This afternoon, one of the directors visited our office (klik and I are in the same room (with others)) and told us that he wanted us to swap places with a team that had gotten bigger and needed more space in order to sit together. They were now dispersed over multiple rooms, and that was less than ideal. Us consultants work mostly independently or in small project teams, so it’s easier for us to spread out.
We had a choice of moving in the short term (today), the mid-long term (this weekend, but there’d be nobody else so that wasn’t really an option) or the long term (Monday)…
So we went for the short-term move. After about thirty minutes, we were swapped out with the members of the team that were present, and had claimed the best spots for ourselves.
Then we played the Heart Sutra (sung by these men from Zen.nl) to cleanse the air of evil spirits!
Today, I unexpectedly got a new pin in the mail!
Tomorrow, I’m visiting a client site to be on stand-by during a go-live of their new infrastructure platform for our product. In the past months, I’ve been re-installing their stuff on new server VMs and consolidating their platform — not very sexy, but the savings in hosting costs are tremendous, and the people are quite OK to work with.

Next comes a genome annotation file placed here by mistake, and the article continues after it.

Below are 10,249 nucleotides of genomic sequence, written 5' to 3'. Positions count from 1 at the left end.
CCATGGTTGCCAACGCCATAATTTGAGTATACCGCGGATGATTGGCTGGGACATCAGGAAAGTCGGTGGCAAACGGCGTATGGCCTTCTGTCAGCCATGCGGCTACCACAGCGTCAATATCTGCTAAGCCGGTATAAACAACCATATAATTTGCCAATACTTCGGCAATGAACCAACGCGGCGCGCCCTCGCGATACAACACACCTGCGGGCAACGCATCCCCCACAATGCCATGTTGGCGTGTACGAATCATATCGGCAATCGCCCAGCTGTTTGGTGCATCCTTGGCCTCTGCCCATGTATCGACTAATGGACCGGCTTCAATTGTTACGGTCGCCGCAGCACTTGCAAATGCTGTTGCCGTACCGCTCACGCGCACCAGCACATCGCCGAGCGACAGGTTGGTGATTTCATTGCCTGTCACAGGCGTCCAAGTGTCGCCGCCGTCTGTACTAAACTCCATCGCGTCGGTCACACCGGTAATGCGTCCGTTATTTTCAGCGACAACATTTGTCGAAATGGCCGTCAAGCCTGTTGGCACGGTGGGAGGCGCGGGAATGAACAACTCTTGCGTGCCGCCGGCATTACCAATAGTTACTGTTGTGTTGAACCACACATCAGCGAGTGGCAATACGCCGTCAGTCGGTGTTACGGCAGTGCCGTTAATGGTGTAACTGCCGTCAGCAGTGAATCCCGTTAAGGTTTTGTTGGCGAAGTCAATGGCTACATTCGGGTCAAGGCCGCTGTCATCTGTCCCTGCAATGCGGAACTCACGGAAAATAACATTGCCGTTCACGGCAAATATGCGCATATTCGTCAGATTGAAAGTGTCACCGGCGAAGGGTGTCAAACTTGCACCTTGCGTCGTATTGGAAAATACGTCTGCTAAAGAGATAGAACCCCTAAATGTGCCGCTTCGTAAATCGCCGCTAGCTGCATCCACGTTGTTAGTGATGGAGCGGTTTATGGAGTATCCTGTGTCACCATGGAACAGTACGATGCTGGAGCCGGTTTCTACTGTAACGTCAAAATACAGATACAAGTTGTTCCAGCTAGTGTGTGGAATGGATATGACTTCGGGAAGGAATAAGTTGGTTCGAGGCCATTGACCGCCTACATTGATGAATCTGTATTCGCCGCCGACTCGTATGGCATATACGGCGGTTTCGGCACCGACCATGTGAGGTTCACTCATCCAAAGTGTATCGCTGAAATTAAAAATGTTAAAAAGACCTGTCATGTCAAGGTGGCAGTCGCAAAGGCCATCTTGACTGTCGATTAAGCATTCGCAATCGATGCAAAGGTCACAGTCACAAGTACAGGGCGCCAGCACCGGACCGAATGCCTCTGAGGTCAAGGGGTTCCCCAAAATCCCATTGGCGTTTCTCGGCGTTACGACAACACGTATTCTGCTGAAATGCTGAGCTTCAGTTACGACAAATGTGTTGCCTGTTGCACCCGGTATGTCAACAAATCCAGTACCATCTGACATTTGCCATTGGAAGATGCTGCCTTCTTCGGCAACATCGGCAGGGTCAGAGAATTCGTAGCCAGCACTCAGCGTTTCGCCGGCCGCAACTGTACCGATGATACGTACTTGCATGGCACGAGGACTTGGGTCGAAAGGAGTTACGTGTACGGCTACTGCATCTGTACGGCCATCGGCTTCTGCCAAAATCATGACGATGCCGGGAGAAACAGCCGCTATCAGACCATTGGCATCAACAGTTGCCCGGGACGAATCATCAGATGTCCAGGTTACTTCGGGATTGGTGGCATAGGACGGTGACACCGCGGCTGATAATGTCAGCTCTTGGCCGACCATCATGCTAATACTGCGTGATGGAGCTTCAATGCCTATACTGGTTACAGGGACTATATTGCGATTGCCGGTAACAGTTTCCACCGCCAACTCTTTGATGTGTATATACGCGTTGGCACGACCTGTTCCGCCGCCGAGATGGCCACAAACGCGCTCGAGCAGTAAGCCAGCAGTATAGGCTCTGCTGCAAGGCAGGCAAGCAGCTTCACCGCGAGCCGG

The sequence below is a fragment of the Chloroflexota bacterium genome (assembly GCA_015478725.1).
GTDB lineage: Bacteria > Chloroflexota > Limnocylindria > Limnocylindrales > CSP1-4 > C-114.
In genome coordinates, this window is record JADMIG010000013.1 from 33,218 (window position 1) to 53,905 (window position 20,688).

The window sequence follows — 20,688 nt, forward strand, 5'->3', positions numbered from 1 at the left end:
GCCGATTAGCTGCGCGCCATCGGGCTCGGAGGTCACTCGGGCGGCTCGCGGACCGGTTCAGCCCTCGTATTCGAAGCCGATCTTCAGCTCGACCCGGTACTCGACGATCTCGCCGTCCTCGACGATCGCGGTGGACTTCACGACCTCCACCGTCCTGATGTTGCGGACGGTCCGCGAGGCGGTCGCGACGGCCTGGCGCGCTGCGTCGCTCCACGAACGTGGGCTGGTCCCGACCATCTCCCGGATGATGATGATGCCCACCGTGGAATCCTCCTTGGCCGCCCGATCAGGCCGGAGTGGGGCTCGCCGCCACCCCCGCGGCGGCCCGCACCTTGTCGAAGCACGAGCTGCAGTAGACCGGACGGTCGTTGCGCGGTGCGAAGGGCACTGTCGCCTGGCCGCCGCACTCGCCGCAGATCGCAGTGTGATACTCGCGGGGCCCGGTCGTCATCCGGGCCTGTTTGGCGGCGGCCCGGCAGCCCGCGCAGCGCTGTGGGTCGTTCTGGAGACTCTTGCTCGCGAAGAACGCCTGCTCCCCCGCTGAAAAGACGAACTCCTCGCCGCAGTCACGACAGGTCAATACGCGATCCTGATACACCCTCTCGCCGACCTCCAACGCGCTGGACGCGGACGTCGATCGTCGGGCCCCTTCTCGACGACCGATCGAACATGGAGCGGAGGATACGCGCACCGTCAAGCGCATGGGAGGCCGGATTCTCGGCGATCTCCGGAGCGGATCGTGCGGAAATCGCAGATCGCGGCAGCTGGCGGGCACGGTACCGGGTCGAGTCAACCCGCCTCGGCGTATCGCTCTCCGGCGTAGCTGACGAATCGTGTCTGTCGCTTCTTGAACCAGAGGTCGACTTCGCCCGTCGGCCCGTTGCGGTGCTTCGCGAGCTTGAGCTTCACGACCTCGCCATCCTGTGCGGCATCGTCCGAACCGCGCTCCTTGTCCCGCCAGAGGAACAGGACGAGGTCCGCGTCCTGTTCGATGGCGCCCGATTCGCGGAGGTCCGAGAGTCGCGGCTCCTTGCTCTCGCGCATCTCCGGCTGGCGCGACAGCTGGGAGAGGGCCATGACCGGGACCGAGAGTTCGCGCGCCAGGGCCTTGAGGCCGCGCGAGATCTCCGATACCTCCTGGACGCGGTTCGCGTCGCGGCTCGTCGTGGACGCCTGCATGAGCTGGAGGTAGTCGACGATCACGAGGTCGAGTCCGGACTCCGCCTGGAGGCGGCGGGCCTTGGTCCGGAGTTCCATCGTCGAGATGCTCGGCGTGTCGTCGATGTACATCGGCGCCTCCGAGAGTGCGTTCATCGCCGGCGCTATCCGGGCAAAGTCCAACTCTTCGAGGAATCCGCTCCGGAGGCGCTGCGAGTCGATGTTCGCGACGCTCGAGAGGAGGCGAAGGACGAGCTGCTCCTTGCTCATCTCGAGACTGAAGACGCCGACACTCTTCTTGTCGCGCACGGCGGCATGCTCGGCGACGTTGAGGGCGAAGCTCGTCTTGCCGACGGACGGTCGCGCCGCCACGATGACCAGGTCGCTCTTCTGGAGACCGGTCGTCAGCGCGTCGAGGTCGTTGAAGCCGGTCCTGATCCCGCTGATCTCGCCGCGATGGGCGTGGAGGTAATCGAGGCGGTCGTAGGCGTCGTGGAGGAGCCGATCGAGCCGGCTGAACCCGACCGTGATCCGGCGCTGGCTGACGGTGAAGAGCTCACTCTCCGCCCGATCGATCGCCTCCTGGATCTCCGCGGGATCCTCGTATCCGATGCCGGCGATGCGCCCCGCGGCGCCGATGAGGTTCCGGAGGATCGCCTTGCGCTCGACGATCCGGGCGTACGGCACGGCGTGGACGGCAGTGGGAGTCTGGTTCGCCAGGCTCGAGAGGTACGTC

Yesterday, the project manager mailed me: “We don’t expect any problems when going live. In fact, two months ago someone accidentally activated the new production environment. It happily chugged along in Production for a month before we noticed it.”
….right. I’m bringing a book!
Today I went to a client that I did a lot of work for 2 years ago, but haven’t visited for quite some time — might even be six months since I last went there.
They have a security guy who does his job with flourish. I stepped into the door, he gave me a wide grin and called out: “Mr. Ragas! It’s been a while. Welcome home!”
That seriously made my day. A guy like that single-handedly changes your company culture for the better.
(Back at the beginning of our work for them, klik and me would be there together, for our respective parts of the project. Then klik was done but my stuff wasn’t finished yet. And then, towards the end of the project, we had reason to be there together again. We stepped into the door, and this security guy grinned at us and called out: “Ah! Finally they’re together again!”)
Resting up after a job well done and a cache found.